Horse Heaven Hills
Alder Ridge Vineyard – One of the state's largest - 1,000 acres – and most diverse vineyards. Its highest point is just over 1,000 feet. The Columbia River moderates extremes of temperature in winter and summer, helps keep the vineyard cooler during the growing season, and extends the ripening period. One acre of Cabernet Sauvignon and Merlot dedicated to Betz Family wines. Other varietals include Merlot and Grenache.
Ciel du Cheval – This vineyard is situated at the base of Red Mountain. One difference from other vineyards is the canopy of some of the more recent plantings (1994-on): vines are trained on a fan system while most of the others are planted on a bilateral cordon. While this system creates a larger canopy, it shields the grapes from the intense Red Mountain heat, allowing sugar maturity and physiological maturity to develop synergistically. Varietals include: two acres of Cabernet Sauvignon, one acre of Merlot, lesser amounts of Cabernet Franc, Mourvedre, Syrah, and Petite Verdot.
Klipsun Vineyard - Acclaimed as one of the world's outstanding vineyards by Wine & Spirits Magazine, a few specific rows of Cabernet Sauvignon in both the new and old blocks at Klipsun Vineyard have been designated for Betz Family since 1997. Planted to mostly bi-lateral cordon, the vines have a tight canopy with a focus on keeping the foliage to a minimum, especially on the morning side of the vine. Klipsun Vineyard is a naturally warm site with, this gives great sun exposure to both the vines and clusters, providing consistent ripening and keeping disease threat low. The Cabernet Sauvignon contributes tannin, structure and backbone to their wines. On the nose we find the black fruits and deep cherry that Red Mountain is known for. This is wonderful fruit, loaded with intensity and power.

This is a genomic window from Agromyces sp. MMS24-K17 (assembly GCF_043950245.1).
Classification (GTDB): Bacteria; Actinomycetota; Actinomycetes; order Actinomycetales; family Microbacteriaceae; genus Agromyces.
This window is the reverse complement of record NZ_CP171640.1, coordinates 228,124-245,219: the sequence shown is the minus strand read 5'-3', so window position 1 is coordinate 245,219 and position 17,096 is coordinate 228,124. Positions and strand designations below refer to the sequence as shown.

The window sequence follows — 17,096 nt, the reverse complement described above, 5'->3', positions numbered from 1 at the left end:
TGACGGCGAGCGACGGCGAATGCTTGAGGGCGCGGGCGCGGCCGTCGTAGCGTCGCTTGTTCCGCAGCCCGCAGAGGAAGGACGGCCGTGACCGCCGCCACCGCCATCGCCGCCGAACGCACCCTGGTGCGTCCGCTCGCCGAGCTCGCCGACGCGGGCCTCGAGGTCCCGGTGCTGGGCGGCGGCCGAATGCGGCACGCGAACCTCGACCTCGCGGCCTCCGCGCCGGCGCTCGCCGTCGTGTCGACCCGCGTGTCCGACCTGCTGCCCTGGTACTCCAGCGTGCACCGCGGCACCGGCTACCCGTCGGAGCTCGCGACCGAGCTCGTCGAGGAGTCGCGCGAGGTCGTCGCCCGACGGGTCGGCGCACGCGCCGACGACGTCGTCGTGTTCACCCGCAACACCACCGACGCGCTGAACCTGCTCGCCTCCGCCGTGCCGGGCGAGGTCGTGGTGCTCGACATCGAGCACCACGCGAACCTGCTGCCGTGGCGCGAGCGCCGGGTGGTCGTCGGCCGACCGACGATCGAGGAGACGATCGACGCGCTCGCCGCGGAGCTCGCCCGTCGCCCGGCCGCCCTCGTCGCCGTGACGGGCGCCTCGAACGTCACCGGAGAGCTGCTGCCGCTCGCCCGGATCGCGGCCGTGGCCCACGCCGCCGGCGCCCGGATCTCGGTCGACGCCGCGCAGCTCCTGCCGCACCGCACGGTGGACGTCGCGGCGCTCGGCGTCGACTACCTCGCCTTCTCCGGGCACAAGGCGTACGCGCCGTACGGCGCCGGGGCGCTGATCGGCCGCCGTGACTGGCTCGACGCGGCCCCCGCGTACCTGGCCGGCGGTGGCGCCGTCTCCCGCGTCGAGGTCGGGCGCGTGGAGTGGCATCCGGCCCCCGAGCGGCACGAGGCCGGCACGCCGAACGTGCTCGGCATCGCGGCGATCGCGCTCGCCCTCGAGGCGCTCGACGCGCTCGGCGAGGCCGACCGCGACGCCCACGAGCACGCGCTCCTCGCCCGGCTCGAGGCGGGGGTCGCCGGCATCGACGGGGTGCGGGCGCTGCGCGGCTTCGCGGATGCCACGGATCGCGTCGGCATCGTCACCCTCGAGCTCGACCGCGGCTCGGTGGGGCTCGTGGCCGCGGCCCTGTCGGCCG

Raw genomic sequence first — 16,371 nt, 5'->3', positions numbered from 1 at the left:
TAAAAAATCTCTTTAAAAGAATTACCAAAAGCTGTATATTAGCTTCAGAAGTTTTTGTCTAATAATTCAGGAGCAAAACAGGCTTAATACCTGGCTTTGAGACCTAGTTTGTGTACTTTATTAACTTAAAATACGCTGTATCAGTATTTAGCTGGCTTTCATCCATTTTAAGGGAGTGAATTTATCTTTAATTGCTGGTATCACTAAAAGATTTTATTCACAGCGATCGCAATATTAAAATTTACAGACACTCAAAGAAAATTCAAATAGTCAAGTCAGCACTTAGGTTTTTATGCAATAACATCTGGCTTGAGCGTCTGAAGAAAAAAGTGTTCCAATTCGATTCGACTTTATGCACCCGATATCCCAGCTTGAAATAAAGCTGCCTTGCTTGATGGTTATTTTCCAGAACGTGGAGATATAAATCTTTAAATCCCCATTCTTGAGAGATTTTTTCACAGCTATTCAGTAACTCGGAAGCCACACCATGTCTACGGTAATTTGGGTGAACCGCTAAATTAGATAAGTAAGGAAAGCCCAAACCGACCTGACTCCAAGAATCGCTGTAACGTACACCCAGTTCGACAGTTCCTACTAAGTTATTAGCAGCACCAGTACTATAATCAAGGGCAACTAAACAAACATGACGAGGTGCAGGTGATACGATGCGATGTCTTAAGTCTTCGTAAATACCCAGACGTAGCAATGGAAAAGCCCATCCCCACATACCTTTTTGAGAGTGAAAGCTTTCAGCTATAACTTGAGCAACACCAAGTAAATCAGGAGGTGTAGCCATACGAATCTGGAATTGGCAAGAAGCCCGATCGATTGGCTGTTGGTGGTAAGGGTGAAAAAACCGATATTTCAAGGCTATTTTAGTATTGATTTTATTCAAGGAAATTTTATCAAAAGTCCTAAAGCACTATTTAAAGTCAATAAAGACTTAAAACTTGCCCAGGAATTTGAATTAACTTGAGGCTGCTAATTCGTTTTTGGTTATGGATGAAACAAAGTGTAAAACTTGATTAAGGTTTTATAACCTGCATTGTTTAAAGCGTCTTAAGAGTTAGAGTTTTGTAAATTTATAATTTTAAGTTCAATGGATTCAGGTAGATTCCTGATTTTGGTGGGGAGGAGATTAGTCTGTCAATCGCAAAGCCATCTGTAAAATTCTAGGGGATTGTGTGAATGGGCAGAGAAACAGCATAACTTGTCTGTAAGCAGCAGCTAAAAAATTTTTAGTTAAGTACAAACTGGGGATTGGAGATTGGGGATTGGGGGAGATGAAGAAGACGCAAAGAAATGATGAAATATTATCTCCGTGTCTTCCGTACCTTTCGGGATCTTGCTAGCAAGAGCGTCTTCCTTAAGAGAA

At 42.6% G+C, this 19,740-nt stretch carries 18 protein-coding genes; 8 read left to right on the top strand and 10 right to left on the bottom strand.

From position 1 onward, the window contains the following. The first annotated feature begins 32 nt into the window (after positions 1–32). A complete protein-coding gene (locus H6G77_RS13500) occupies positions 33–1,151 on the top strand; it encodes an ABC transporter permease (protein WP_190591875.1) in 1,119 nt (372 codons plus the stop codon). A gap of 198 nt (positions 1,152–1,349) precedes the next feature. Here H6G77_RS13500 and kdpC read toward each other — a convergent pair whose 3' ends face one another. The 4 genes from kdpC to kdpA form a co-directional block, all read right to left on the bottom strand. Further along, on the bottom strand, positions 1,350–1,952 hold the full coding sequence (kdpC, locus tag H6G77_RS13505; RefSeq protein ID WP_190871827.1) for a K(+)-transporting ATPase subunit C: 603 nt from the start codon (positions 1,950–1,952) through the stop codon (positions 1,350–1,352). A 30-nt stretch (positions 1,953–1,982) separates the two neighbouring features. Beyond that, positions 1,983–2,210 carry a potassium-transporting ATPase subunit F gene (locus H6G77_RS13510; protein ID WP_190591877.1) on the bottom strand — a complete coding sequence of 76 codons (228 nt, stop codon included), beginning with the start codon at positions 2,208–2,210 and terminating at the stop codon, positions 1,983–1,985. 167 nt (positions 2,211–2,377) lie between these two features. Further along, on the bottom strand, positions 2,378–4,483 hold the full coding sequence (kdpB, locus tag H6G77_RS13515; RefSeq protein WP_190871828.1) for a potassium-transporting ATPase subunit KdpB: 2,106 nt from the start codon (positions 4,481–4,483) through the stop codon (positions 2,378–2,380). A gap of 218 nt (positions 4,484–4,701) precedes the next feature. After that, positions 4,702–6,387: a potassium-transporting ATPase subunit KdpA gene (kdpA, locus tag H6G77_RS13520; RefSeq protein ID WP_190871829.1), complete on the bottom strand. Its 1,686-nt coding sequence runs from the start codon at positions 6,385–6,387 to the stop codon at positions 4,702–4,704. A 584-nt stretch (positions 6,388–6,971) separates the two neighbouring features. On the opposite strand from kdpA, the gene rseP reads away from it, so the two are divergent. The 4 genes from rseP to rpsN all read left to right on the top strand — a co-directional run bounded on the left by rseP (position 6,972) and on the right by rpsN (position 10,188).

Scott Williams' Vineyard – The Betz Family Winery contracts Syrah grapes from Scott Williams of Kiona Winery, one of the highest altitude sites on Red Mountain. Because of its altitude and heat accumulation, the grapes here always ripen deeply, providing the winery with the material to craft a hedonistic Syrah with a high 'yum' factor. It forms the foundation of their Syrah La Côte Rousse. This site delivers wines that are plush and can stand-alone: they require minimal work in the cellar and at the blending table.
Boushey Vineyard – Located on the outskirts of Grandview, this mid-valley, cooler site is a great asset to their portfolio of vineyards. And it's managed by one of the most affable, dedicated growers in the state. Dick Boushey is driven to take his fruit to the highest levels in Washington, and he's succeeding. You'll often find his grapes in the highest acclaimed wines from the appellation. Betz Family's La Serenne is 100% from the Syrah's at Dick Boushey's vineyard. The Syrah grapes are in a spot where the soils thin out and do not produce a large crop. The grapes are small, thick-skinned, and loaded with flavor.